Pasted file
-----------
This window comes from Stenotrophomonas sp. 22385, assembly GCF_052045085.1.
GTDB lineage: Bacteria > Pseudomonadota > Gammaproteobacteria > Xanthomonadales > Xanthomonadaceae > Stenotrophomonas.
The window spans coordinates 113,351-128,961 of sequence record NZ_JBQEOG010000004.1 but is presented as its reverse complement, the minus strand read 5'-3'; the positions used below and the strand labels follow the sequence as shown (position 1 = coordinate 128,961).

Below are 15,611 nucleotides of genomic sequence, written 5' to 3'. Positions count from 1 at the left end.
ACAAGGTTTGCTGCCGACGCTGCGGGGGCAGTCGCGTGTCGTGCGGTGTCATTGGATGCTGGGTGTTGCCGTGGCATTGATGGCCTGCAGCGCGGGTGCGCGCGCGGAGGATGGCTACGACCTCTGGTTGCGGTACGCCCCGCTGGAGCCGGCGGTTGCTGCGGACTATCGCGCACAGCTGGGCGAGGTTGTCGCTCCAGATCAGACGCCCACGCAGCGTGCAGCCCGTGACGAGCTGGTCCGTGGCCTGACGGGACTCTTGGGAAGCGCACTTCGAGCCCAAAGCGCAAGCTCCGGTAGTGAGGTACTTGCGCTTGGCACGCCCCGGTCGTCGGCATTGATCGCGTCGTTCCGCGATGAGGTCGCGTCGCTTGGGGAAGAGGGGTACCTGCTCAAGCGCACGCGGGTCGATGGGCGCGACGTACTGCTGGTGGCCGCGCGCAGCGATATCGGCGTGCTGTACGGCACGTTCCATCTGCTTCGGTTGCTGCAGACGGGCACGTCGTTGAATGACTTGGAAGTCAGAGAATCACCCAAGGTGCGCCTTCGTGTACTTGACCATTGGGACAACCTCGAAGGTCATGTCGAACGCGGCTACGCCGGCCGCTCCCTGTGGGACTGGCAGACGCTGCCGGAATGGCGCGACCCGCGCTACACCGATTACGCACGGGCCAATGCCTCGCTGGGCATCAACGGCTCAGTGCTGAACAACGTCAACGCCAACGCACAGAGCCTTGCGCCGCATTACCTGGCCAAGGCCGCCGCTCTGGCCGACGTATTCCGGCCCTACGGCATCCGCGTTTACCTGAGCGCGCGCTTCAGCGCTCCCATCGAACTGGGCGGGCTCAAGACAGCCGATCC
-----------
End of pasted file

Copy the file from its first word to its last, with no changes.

This window comes from Stenotrophomonas sp. 22385, assembly GCF_052045085.1.
GTDB lineage: Bacteria > Pseudomonadota > Gammaproteobacteria > Xanthomonadales > Xanthomonadaceae > Stenotrophomonas.
The window spans coordinates 113,351-128,961 of sequence record NZ_JBQEOG010000004.1 but is presented as its reverse complement, the minus strand read 5'-3'; the positions used below and the strand labels follow the sequence as shown (position 1 = coordinate 128,961).

Below are 15,611 nucleotides of genomic sequence, written 5' to 3'. Positions count from 1 at the left end.
ACAAGGTTTGCTGCCGACGCTGCGGGGGCAGTCGCGTGTCGTGCGGTGTCATTGGATGCTGGGTGTTGCCGTGGCATTGATGGCCTGCAGCGCGGGTGCGCGCGCGGAGGATGGCTACGACCTCTGGTTGCGGTACGCCCCGCTGGAGCCGGCGGTTGCTGCGGACTATCGCGCACAGCTGGGCGAGGTTGTCGCTCCAGATCAGACGCCCACGCAGCGTGCAGCCCGTGACGAGCTGGTCCGTGGCCTGACGGGACTCTTGGGAAGCGCACTTCGAGCCCAAAGCGCAAGCTCCGGTAGTGAGGTACTTGCGCTTGGCACGCCCCGGTCGTCGGCATTGATCGCGTCGTTCCGCGATGAGGTCGCGTCGCTTGGGGAAGAGGGGTACCTGCTCAAGCGCACGCGGGTCGATGGGCGCGACGTACTGCTGGTGGCCGCGCGCAGCGATATCGGCGTGCTGTACGGCACGTTCCATCTGCTTCGGTTGCTGCAGACGGGCACGTCGTTGAATGACTTGGAAGTCAGAGAATCACCCAAGGTGCGCCTTCGTGTACTTGACCATTGGGACAACCTCGAAGGTCATGTCGAACGCGGCTACGCCGGCCGCTCCCTGTGGGACTGGCAGACGCTGCCGGAATGGCGCGACCCGCGCTACACCGATTACGCACGGGCCAATGCCTCGCTGGGCATCAACGGCTCAGTGCTGAACAACGTCAACGCCAACGCACAGAGCCTTGCGCCGCATTACCTGGCCAAGGCCGCCGCTCTGGCCGACGTATTCCGGCCCTACGGCATCCGCGTTTACCTGAGCGCGCGCTTCAGCGCTCCCATCGAACTGGGCGGGCTCAAGACAGCCGATCC